Datuk Seri Tiong King Sing

KUCHING: Banking on “traditional seats” alone would spell trouble for Gabungan Parti Sarawak (GPS) in the next state election.

Progressive Democratic Party (PDP) president Datuk Seri Tiong King Sing cautioned that “political parties should not cling on to electoral seats simply because they were allocated to them in the past”.

Tiong, Prime Minister’s Special Envoy to People’s Republic of China, suggested that “seat-swapping” could be done among GPS components to ensure the coalition would nominate only the best among the list of potential candidates for the seat.

Candidates who are without strong grassroots support should not be placed in a particular seat merely because the seat was traditionally allocated to the party he represented, he told news portal DayakDaily in an interview.

Tiong, who is Bintulu MP, said a winnability factor, based on solid track record of the chosen candidate should be accorded top priority.

He said the candidate should be chosen on the premise that he or she is the most able to secure that seat.

“We should be working based on the principle of power sharing and consensus. And this means that candidates must be fielded in seats with the highest chances of winning, even if this means swapping seats with other component political parties.

“PDP’s candidates will be judged on their capabilities and I believe the GPS leadership would be able to see the good work that has been done by them. There is no need for us to paint a rosy picture for the GPS leaders in order to prove our worth,” he added.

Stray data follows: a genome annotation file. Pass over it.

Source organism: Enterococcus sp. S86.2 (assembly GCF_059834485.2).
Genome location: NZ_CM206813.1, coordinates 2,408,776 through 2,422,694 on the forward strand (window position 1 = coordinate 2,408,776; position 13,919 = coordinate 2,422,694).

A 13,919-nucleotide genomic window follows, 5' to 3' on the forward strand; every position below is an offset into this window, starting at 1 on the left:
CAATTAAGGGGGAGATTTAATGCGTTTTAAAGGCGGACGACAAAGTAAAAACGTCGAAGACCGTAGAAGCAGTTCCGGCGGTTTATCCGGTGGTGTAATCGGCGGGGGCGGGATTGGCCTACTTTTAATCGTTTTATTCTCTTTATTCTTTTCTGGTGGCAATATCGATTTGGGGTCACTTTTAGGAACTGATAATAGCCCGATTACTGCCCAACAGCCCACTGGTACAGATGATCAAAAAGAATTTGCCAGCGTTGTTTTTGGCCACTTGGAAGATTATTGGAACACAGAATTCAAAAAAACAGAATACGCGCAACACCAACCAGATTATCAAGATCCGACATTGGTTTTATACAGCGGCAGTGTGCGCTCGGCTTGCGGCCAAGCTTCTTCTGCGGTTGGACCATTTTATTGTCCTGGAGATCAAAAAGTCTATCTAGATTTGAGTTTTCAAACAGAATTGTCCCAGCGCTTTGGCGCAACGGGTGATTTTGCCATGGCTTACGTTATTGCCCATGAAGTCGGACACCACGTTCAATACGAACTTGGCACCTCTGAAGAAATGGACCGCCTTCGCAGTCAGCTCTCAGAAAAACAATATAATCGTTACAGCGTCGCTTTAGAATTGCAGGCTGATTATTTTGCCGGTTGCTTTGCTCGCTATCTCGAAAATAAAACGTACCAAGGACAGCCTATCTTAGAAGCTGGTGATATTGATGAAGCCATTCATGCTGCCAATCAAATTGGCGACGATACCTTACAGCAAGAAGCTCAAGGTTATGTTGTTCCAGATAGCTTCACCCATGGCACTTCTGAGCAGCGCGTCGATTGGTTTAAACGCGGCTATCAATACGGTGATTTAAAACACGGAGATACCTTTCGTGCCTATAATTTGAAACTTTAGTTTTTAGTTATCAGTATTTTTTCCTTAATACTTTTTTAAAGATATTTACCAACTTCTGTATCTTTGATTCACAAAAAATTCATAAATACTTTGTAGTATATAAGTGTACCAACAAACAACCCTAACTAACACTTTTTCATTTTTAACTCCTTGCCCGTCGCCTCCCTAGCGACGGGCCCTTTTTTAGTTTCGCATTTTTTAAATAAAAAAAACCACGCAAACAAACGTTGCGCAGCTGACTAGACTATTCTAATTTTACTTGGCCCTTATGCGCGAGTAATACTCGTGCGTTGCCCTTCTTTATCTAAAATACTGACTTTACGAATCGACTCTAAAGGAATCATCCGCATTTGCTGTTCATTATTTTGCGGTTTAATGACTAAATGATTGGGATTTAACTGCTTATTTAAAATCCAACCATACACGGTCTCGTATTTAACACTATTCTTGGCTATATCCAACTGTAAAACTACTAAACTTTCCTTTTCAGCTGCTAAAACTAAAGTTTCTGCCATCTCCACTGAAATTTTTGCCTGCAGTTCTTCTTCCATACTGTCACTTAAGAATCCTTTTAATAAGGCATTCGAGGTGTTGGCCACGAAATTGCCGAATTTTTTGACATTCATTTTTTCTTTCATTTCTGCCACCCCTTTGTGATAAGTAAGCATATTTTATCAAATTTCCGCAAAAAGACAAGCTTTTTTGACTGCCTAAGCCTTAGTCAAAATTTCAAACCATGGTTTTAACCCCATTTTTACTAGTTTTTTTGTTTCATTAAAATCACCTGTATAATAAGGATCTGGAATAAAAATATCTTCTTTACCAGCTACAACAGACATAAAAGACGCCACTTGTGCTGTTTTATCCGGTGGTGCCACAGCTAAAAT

Tiong warned that GPS would risk losing seats should component members insisted on the rigid old principles.

“Even if we swapped seats, it would not automatically lead to any party having fewer seats. At any time, we must adhere to power sharing and working via consensus to maintain harmony and unity,” he added.

According to Tiong, there was this unhealthy trend among politicians who attempted to cheat their leaders by giving pleasing sounding news to them without concrete track record.

“If you don’t have a good track of serving the people or have any kind of solid grassroots support, you might as well retire from politics and allow other more willing and competent people to take over the job,” he said.